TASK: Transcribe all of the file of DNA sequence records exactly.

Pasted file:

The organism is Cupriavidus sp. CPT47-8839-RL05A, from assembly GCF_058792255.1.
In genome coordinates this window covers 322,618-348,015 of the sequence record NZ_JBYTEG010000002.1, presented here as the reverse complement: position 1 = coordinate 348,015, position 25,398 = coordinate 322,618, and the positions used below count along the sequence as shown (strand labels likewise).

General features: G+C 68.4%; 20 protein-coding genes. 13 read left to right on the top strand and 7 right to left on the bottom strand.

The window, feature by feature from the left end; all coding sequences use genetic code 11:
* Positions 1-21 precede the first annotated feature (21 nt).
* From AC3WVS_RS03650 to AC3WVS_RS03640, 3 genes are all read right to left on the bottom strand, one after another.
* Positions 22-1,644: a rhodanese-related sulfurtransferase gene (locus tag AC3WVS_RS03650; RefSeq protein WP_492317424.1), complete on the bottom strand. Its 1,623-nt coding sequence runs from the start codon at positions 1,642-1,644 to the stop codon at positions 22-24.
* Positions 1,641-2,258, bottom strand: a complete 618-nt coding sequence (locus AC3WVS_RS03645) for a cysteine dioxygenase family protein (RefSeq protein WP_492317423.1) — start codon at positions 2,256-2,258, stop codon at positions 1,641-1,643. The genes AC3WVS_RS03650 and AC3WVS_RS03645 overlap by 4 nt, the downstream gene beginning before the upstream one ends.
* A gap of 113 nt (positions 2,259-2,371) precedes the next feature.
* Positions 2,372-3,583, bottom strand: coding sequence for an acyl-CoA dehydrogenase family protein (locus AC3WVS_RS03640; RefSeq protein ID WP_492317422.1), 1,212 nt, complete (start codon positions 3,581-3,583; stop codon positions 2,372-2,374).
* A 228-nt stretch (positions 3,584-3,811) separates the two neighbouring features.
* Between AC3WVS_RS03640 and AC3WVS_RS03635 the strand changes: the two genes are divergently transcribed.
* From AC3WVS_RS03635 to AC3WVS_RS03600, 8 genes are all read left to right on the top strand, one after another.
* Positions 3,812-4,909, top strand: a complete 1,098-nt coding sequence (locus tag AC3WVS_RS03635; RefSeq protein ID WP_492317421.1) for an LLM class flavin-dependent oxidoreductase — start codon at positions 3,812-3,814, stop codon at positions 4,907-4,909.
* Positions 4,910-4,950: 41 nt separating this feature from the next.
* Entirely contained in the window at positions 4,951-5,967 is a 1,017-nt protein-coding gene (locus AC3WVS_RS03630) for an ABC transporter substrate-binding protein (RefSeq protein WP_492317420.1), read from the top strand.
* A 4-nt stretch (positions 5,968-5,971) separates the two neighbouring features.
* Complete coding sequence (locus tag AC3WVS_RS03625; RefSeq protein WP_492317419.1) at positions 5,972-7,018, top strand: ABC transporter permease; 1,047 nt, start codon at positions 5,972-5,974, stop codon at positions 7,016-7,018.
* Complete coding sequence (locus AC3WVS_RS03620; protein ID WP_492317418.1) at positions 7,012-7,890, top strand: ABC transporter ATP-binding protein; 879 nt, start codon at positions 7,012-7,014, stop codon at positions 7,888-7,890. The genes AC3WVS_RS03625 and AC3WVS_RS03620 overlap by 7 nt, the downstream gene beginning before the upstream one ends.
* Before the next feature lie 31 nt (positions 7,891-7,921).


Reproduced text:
The organism is Cupriavidus sp. CPT47-8839-RL05A, from assembly GCF_058792255.1.
In genome coordinates this window covers 322,618-348,015 of the sequence record NZ_JBYTEG010000002.1, presented here as the reverse complement: position 1 = coordinate 348,015, position 25,398 = coordinate 322,618, and the positions used below count along the sequence as shown (strand labels likewise).

General features: G+C 68.4%; 20 protein-coding genes. 13 read left to right on the top strand and 7 right to left on the bottom strand.

The window, feature by feature from the left end; all coding sequences use genetic code 11:
* Positions 1-21 precede the first annotated feature (21 nt).
* From AC3WVS_RS03650 to AC3WVS_RS03640, 3 genes are all read right to left on the bottom strand, one after another.
* Positions 22-1,644: a rhodanese-related sulfurtransferase gene (locus tag AC3WVS_RS03650; RefSeq protein WP_492317424.1), complete on the bottom strand. Its 1,623-nt coding sequence runs from the start codon at positions 1,642-1,644 to the stop codon at positions 22-24.
* Positions 1,641-2,258, bottom strand: a complete 618-nt coding sequence (locus AC3WVS_RS03645) for a cysteine dioxygenase family protein (RefSeq protein WP_492317423.1) — start codon at positions 2,256-2,258, stop codon at positions 1,641-1,643. The genes AC3WVS_RS03650 and AC3WVS_RS03645 overlap by 4 nt, the downstream gene beginning before the upstream one ends.
* A gap of 113 nt (positions 2,259-2,371) precedes the next feature.
* Positions 2,372-3,583, bottom strand: coding sequence for an acyl-CoA dehydrogenase family protein (locus AC3WVS_RS03640; RefSeq protein ID WP_492317422.1), 1,212 nt, complete (start codon positions 3,581-3,583; stop codon positions 2,372-2,374).
* A 228-nt stretch (positions 3,584-3,811) separates the two neighbouring features.
* Between AC3WVS_RS03640 and AC3WVS_RS03635 the strand changes: the two genes are divergently transcribed.
* From AC3WVS_RS03635 to AC3WVS_RS03600, 8 genes are all read left to right on the top strand, one after another.
* Positions 3,812-4,909, top strand: a complete 1,098-nt coding sequence (locus tag AC3WVS_RS03635; RefSeq protein ID WP_492317421.1) for an LLM class flavin-dependent oxidoreductase — start codon at positions 3,812-3,814, stop codon at positions 4,907-4,909.
* Positions 4,910-4,950: 41 nt separating this feature from the next.
* Entirely contained in the window at positions 4,951-5,967 is a 1,017-nt protein-coding gene (locus AC3WVS_RS03630) for an ABC transporter substrate-binding protein (RefSeq protein WP_492317420.1), read from the top strand.
* A 4-nt stretch (positions 5,968-5,971) separates the two neighbouring features.
* Complete coding sequence (locus tag AC3WVS_RS03625; RefSeq protein WP_492317419.1) at positions 5,972-7,018, top strand: ABC transporter permease; 1,047 nt, start codon at positions 5,972-5,974, stop codon at positions 7,016-7,018.
* Complete coding sequence (locus AC3WVS_RS03620; protein ID WP_492317418.1) at positions 7,012-7,890, top strand: ABC transporter ATP-binding protein; 879 nt, start codon at positions 7,012-7,014, stop codon at positions 7,888-7,890. The genes AC3WVS_RS03625 and AC3WVS_RS03620 overlap by 7 nt, the downstream gene beginning before the upstream one ends.
* Before the next feature lie 31 nt (positions 7,891-7,921).